CLEVELAND – Ohio's attorney general said Tuesday that his office plans to convene a community summit to address concerns about violence in a northeastern Ohio city where two members of a church were killed.
Ohio Attorney General Richard Cordray said that he talked with the Rev. Gregory Maturi of St. Dominic Roman Catholic Church in Youngstown about their mutual concern over the violence that Maturi says is connected to dilapidated houses in the area attracting criminal activity.
An 80-year-old parishioner was killed in the church parking lot in January. Another member was shot and killed and his wife was wounded Saturday while driving home from the church. Police on Tuesday arrested a Youngstown man in the weekend shooting, and were looking for a second suspect, said Youngstown police Sgt. Cynthia Dellick. She said 25-year-old Kevin Agee was arrested on a warrant charging him with felonious assault and complicity to commit aggravated murder. He was being held in the Mahoning County jail pending a Wednesday court hearing, and it was not immediately clear whether he had an attorney.
A different suspect has previously been charged in the earlier slaying.
Maturi appealed this week to Cordray and Gov. Ted Strickland for help in demolishing the blighted houses and told them that the parish has worked with city officials on the issue, but now "the state needs to step in."
State regulations have hampered efforts to demolish derelict houses, Maturi said.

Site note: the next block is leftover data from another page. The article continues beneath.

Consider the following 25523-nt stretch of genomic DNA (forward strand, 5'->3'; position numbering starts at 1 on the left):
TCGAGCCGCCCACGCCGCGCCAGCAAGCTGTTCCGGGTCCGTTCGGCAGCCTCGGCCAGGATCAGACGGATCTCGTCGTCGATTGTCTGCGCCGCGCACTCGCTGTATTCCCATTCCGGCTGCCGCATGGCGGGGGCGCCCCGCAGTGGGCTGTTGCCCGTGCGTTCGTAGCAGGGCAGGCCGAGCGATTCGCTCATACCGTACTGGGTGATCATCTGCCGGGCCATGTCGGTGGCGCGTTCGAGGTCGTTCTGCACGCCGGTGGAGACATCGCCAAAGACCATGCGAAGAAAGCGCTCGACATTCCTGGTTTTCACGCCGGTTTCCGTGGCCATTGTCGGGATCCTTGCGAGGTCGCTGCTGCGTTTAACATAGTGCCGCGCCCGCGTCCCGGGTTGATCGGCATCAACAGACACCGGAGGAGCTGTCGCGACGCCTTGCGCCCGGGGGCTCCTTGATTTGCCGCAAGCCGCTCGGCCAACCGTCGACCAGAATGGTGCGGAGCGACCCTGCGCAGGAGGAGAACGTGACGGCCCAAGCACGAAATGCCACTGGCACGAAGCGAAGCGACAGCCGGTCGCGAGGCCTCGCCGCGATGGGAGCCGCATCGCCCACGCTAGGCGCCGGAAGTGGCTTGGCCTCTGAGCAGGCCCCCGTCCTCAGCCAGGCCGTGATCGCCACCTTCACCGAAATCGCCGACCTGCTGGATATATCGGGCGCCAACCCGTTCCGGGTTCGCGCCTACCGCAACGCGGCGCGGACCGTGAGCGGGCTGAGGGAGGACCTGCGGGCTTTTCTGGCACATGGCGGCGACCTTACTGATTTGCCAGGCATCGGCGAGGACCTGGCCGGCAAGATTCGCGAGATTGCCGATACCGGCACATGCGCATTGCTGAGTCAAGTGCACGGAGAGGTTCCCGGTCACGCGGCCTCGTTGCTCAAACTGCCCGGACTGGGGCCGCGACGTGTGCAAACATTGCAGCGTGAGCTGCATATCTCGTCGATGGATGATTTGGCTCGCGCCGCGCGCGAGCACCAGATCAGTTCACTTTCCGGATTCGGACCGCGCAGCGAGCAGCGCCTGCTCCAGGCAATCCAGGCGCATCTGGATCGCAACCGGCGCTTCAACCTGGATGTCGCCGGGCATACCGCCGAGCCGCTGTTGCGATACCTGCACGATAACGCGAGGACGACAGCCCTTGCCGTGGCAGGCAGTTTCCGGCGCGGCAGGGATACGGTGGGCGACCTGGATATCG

The governor spoke briefly with the pastor at an event Monday in Youngstown and expressed his concerns about dilapidated homes being used for illicit purposes, Strickland spokeswoman Amanda Wurst said.
The governor will be sending a letter urging federal officials to grant Youngstown a waiver to use housing money from the Neighborhood Stabilization Program, which allows state and local governments to buy and redevelop foreclosed properties, for dilapidated home demolition, Wurst said.
She said that the governor also discussed appropriate follow-up conversations with state and local leaders about the issue.
Cordray said his office will consider what resources and support it can provide and get other civic leaders in the area to also put together a plan to address the problem.
The parish has sought the demolition of a half-burned house across the street from the church but has been told by city officials that it cannot be done because of state regulation until next year.
"We need them torn down now, not a year from now, not six months from now," Maturi said. "We need them torn down right away."
Maturi said any meetings arranged by state officials would be nonpolitical and said the issue couldn't wait until after the election. Strickland and Cordray, both Democrats, are seeking re-election.
These houses "are places for crime, for drugs, for prostitution, for rape," Maturi said. "They are places where criminals can hide after they have committed a crime."
Associated Press writers Lisa Cornwell in Cincinnati and Jeannie Nuss in Columbus, Ohio, contributed to this report.